GALILEE – It has become a mainstay at southern Rhode Island beaches for more than 30 years.
Every year in early August, teams of lifeguards from beaches such as Narragansett, Scarborough, Westerly and East Matunuck come together for the annual Rhode Island Lifeguard Tournament, a weeklong competition in a series of events that test and showcase the lifeguarding skills.
When longtime organizer Jeff Linehan stepped aside after last year, however, the tournament was in limbo before David Hoffer, a veteran lifeguard at a number of area beaches for nearly as long as the tournament itself has been around, stepped up to make sure the tradition continued.
“Nobody really wanted to do it,” Hoffer said. “I’ve helped Jeff out in the past when he needed people to score and that kind of thing, and I’ve worked at almost every beach in the state as a guard for about 30 years. “…so I said I would help out and ‘help out’ turned into [overseeing the tournament].”
Though he has the notoriety of being in charge, Hoffer is quick to credit all involved for making sure the tradition of the tournament continued this summer.
While he oversees to make sure all the work gets done, each of the beaches involved is responsible for hosting one night of games and handling the competition from that night’s events.
“By-and-large the captains have run each night,” Hoffer said. “The captains are in charge of setting the courses, making sure the safety crew is out there and everything. All I do, really, is oversee the nights and tally up the points. If there’s any disputes, I’ll settle the disputes.
“...The nuts and bolts I do, but the safety and the organizing of the beach races and courses are up to the captains.”
It is that sort of group effort from members of every beach that is at the core of the importance of the tournament’s tradition.
More so than the games themselves and the test of proving which beach has the best lifeguards, the continued growth of the fraternity of lifeguards is what truly makes the annual tournament such a key fixture in South County.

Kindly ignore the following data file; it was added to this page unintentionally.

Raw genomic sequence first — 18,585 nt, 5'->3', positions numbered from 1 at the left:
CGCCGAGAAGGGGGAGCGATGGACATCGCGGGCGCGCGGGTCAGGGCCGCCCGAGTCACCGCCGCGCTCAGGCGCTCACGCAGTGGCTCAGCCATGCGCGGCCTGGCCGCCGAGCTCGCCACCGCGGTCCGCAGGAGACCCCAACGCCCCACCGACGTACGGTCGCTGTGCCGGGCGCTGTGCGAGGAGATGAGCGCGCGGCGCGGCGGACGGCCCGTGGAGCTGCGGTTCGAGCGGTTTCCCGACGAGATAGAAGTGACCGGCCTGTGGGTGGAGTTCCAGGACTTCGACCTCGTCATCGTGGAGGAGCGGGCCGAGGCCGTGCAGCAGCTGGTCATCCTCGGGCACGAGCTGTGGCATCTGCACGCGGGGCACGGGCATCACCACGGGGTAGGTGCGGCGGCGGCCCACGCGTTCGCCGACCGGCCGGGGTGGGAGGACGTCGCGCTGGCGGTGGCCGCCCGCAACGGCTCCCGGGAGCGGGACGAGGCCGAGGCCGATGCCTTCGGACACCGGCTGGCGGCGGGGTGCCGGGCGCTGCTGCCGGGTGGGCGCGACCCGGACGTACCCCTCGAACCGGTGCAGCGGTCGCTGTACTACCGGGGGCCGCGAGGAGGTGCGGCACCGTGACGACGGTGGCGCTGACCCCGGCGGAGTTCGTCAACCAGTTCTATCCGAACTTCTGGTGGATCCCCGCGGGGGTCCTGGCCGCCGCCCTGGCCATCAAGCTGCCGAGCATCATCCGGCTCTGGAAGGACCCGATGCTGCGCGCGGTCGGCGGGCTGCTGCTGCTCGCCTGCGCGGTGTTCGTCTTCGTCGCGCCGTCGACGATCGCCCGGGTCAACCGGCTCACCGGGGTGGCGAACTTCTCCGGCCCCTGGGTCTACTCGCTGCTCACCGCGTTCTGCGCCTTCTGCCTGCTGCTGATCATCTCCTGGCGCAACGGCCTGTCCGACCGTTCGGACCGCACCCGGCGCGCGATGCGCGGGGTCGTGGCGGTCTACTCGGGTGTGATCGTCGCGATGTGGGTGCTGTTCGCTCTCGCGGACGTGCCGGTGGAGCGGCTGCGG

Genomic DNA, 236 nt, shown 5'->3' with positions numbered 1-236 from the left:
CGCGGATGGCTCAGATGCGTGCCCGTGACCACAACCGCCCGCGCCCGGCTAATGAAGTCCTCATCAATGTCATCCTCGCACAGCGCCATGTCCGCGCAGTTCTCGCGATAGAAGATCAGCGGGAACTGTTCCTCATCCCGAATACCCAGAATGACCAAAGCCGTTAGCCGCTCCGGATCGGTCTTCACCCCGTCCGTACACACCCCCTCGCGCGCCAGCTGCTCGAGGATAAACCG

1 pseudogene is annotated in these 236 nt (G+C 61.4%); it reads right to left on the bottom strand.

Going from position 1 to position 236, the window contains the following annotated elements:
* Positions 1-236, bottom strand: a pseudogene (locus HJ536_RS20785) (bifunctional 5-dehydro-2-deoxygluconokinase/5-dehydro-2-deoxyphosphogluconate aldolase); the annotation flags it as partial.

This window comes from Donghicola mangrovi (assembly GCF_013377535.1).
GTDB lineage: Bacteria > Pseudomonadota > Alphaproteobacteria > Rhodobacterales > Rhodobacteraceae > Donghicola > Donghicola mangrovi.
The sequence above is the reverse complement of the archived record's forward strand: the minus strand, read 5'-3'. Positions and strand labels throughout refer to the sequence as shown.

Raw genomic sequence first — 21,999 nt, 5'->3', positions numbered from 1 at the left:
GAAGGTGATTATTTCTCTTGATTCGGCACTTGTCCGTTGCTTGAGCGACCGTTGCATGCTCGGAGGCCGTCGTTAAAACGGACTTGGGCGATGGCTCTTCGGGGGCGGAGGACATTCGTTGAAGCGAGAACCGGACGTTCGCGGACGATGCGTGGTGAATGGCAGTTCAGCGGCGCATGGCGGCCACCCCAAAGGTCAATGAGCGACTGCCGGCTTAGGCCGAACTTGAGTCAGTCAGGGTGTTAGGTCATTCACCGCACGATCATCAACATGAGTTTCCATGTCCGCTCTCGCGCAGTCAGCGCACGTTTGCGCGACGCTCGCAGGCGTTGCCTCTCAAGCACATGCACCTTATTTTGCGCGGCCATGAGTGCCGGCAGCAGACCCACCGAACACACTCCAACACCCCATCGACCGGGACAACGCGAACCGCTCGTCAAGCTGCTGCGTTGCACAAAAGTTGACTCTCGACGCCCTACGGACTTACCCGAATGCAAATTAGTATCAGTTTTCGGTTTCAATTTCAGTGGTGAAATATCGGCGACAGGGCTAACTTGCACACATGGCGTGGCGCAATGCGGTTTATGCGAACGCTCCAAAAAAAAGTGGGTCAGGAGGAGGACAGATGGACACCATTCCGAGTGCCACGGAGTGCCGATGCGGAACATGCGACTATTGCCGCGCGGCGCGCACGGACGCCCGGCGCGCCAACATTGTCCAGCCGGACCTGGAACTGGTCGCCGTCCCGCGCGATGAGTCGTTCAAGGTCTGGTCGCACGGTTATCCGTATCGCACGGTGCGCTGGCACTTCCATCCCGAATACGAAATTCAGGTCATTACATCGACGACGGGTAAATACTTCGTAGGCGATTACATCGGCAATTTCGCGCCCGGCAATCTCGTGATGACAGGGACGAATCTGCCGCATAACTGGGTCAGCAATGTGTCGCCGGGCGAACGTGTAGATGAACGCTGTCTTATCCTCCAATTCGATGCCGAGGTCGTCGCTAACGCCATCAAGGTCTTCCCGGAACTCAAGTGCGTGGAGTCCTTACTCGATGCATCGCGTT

“To use a cliché, it’s sort of the changing of the guard. The old-timers, we like to see the young kids get involved,” Hoffer said. “It’s nice to just still be a part of it. I lifeguarded for 30 years and I see guys on our team, the old timers team, [who have] started guarding again. To see him up on the tower with his son, it’s a nice way to keep a tie to what we did when we were younger and it’s nice to see the kids getting involved.
“It’s a nostalgic time for me because I remember being 18 and doing this. …It’s become a bigger event than it was back then and it’s nice to see such a big crowd. There weren’t crowds like this when we were doing it. We just want it to continue as long as it’s going to continue.”
Wednesday night it was Roger Wheeler State Beach in Galilee’s turn to host in the third of the six nights of competition.
As they have been known to do for the better part of this millennium, the team from Narragansett Town Beach found itself at the top of the six-team field with 94 points coming into the night, 24 in front of second place Westerly.
Leads the beaches only extended by finishing first in the men’s and women’s races, respectively, of the night’s lead event, the King and Queen Neptune.
“It encompasses all of the skills,” said Hoffer of the grueling event, in which he competed for the Old Timers team. “It’s rowing, paddling, swimming, running. We added kayaking this year. It’s not necessarily the one star athlete, it’s the guy who can do all the stuff.”
Former Narragansett High standout Luca Spinazzola was crowned King Neptune for the second straight year, blowing away the rest of the field for the Town Beach win, while Westerly’s Katie Mangano, a former URI swimmer, came from behind on the final, rowing leg for the Queen’s crown.
The competition continued on Thursday at Second Beach in Middletown with the four-man rescue, kayak relay and open swim relays (results unavailable at time of press.)
Tonight the guards return to Narragansett as Scarborough will host the men’s and women’s medley relays and men’s and women’s torpedo relays before the tournament comes to a close on Saturday at East Matunuck with the unassisted rescue, paddle rescue, women’s swim relay and tug-o-war events.
Competitions on both days start at approximately 6:45 p.m.